The expensive private hospitals in Kathmandu and beyond have the passion for conducting research of public health importance. The names would make us believe so, for the phrase ‘research center’ is attached to names of these hospitals. It turns out that the name is meant to deceive. According to Republica’s investigation, nearly 80 percent of hospital and research centers registered at the Office of the Company Registrar (OCR) do not carry out any research on health issues and only eight percent of them submit research studies to the government authorities. The report of Nepal Health Research Council (NHRC) shows that approximately 370 hospital and research centers are registered at the OCR. Of these, only 20 percent are carrying out research and only eight percent actually submit them. As per the rules, hospital and research centers should submit their research reports to the Ministry of Health and Population (MoHP), NHRC and the Ayurved Campus at Kirtipur. But they don’t. Even more concerning, when they are asked for research works, they do not even respond. This is a gross deception to public health concerns and must be dealt with as such.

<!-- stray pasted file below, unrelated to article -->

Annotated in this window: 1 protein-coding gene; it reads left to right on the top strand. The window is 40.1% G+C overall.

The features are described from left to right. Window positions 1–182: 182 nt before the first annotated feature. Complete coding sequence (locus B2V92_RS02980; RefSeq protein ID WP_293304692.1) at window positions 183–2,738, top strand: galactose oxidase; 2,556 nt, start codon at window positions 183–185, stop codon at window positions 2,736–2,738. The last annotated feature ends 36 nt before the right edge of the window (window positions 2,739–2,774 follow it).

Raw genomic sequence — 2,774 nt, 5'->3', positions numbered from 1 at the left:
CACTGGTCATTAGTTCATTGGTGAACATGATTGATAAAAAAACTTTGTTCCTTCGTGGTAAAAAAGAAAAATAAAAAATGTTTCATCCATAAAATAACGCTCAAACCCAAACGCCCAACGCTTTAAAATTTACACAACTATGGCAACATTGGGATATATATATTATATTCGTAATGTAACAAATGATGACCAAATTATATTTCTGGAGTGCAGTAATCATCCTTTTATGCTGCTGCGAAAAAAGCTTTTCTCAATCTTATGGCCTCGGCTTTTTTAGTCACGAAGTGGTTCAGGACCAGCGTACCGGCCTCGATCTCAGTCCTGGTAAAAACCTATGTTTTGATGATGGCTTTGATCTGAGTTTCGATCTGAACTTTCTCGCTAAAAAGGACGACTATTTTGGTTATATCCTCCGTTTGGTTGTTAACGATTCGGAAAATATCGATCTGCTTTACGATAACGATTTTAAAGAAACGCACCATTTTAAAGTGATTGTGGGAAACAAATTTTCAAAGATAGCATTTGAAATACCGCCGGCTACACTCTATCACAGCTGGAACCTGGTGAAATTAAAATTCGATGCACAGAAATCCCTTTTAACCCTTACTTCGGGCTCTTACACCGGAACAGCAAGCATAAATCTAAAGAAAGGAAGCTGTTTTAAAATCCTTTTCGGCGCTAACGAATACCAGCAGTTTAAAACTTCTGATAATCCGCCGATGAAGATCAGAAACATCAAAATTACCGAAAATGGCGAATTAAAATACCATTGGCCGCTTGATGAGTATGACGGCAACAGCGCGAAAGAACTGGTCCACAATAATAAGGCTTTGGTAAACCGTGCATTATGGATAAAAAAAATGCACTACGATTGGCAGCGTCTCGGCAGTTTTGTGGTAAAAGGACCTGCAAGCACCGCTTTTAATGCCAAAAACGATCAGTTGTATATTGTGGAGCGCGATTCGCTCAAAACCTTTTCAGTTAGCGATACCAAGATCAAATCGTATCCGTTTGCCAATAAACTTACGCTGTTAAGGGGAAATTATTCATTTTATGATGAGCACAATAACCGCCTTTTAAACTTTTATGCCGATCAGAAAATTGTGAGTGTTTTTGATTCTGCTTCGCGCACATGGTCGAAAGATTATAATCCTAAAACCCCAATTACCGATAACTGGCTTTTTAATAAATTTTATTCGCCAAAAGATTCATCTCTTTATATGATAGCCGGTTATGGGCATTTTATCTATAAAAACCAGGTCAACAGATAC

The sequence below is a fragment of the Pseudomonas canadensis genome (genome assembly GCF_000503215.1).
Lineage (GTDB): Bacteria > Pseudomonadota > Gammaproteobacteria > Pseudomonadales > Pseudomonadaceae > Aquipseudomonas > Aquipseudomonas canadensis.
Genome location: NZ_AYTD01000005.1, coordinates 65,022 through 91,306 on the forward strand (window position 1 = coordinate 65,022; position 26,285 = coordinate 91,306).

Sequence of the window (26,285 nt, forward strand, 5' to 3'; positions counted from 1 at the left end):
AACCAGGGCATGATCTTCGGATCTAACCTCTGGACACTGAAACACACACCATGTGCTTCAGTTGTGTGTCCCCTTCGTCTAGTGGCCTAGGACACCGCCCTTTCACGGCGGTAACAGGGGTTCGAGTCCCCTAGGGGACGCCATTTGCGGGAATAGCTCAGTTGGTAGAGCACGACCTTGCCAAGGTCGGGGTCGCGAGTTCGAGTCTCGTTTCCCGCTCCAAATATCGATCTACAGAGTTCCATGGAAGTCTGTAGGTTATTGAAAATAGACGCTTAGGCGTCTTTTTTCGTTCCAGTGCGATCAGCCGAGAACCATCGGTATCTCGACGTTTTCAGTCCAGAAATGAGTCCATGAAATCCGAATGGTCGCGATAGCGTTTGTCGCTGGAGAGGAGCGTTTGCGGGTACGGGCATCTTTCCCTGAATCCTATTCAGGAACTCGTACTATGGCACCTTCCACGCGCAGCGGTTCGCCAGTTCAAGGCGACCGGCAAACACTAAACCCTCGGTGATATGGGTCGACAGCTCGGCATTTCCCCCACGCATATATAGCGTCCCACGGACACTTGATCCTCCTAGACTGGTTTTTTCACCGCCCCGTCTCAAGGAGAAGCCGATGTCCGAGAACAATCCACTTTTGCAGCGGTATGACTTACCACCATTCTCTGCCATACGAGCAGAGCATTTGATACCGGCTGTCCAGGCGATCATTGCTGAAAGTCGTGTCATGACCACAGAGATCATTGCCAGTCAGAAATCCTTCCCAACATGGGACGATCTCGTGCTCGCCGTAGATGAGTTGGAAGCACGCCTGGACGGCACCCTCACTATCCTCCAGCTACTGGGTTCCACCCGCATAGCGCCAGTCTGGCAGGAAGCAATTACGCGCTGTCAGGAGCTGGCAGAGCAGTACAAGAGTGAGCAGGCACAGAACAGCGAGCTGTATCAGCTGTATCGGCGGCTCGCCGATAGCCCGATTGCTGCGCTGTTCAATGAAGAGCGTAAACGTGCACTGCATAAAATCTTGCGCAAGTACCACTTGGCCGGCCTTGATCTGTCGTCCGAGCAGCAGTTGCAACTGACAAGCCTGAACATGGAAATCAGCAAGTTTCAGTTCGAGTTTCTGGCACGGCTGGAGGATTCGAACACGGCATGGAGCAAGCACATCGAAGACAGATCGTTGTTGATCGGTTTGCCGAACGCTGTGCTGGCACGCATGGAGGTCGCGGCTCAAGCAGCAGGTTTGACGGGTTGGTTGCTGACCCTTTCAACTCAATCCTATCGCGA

After the monitoring authorities started demanding for research, some hospitals have started to remove ‘research center’ from their signboards but not all have complied. The tag ‘research center’ seems to have been used merely to fool the patients as more patients tend to visit the hospitals which also conduct research. Another reason why they did so was because the hospitals that claim to double as research centers used to enjoy tax exemption on purchase of vehicles and medical equipments and they are given five percent income tax waiver. It is revealing that Nepal’s private health institutions were fooling the government and the public only to claim additional incentives from the state. The monitoring authorities need to conduct a thorough study on such hospitals and hold them to account.
It is unfortunate that research and studies do not become subject of priority among health institutes and practicing medical professionals in Nepal. Those who do, tend to fake the research papers and present them as their own. In November last year, we had uncovered a story about doctors plagiarizing research papers to secure promotion and to get scholarships for further studies. A research paper titled, “A Prevalence of Thyroid Dysfunction in Kathmandu University Hospital, Nepal” authored by Doctors Madhukar Aryal, Prabin Gyawali, Nirakar Rajbhandari and Pratibha Aryal and published in the Biomedical Research journal in 2010 was plagiarized almost in toto in another paper titled “A Prevalence of Thyroid Disorder in Western Part of Nepal,” authored by another set of doctors. Thus it won’t be an exaggeration to say that such negligence to research is happening in many more places. The incident of hospitals claiming to be the research centers presents only one side of anomalies. Such practices need to be completely discouraged and those who fooled the people all along need to be brought to the book. If the hospitals claim to be research centers, they should also produce researches of vital importance.